Nearly 100 years after World War I began, the blue wool cap with the word “France” sewn in gold thread rests below a picture of the man who wore it.
Albert M. Clark’s rare American Legion Post 1 garrison cap is on display in Las Vegas today and indefinitely along with his honorable discharge paper signed in fountain-pen ink by Maj. James J. Tyson on May 28, 1919.
That was the year that Clark and his Army buddies formed the first post in Paris “to honor the service records of American soldiers, especially the ones killed in World War I,” said his son, Albert Clark, of Las Vegas.
“He once told me that he was involved with a bunch of guys that stayed in France after the war. They were going to coffee shops and different places in Paris … and he wanted their memory never to be forgotten,” he said about the roots of the American Legion.
“I’m one of the few actual sons of a World War I veteran,” he said, adding that his father was born in 1896 but had children late in life, at age 57.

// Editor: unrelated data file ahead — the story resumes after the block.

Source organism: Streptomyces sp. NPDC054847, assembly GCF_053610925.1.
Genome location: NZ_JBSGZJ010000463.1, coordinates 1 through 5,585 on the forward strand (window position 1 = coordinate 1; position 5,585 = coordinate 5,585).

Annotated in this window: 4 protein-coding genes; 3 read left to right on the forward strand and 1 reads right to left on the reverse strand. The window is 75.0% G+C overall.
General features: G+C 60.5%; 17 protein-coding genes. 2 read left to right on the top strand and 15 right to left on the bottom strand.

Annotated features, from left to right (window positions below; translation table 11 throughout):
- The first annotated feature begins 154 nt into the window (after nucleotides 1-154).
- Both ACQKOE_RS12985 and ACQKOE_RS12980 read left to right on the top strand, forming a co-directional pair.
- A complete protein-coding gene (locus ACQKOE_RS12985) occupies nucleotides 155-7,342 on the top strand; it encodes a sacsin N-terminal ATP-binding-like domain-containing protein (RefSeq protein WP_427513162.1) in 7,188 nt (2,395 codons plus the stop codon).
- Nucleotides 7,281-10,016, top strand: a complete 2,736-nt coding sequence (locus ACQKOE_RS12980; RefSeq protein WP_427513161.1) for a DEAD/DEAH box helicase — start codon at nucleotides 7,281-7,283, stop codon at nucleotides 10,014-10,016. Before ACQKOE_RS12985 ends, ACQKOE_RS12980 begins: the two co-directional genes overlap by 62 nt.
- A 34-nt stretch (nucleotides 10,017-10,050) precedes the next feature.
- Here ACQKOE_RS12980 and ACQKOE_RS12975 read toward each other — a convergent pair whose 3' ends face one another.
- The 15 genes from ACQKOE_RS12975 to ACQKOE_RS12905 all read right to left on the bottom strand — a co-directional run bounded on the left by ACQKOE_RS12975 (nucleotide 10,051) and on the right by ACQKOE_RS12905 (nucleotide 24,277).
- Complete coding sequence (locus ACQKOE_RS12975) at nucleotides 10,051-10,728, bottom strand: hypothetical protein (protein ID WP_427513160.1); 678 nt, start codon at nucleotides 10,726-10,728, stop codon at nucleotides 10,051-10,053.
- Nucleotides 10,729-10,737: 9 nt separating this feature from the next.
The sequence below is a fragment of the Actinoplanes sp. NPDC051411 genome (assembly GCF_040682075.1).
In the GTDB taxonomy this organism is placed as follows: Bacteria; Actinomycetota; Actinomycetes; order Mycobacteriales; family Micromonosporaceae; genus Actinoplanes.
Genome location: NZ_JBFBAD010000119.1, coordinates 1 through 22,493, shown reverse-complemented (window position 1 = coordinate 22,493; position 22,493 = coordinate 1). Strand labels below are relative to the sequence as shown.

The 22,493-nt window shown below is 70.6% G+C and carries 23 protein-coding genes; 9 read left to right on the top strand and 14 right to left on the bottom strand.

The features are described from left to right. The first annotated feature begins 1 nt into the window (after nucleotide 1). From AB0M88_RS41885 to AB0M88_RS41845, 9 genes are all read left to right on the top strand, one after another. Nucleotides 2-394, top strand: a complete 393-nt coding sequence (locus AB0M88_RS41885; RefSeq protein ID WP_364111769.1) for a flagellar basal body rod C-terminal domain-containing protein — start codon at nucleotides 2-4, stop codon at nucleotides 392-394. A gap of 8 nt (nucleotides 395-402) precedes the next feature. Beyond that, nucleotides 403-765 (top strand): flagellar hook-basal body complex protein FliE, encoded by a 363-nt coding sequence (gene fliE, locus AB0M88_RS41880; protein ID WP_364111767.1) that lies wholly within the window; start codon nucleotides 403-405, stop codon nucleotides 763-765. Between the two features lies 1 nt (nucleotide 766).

Fittingly, his father’s items are on display with two World War I uniforms worn by soldier-and-sailor brothers whose family donated them to Nevada’s American Legion Post 8 about five years ago. Post 8 also was established in Las Vegas in 1919, the year after the “war to end all wars” ended.
Said Post 8 Commander Rod Carlone: “There was a Post 8 at the same time there was a Post 1 in Paris, France. So, it’s kind of like the whole American Legion coming together and meeting here in Las Vegas, which is kind of neat.”
“You have a lot of senior members here, and I’ll tell you, the more it means to have these sort of artifacts especially to be able to put it on display,” he said.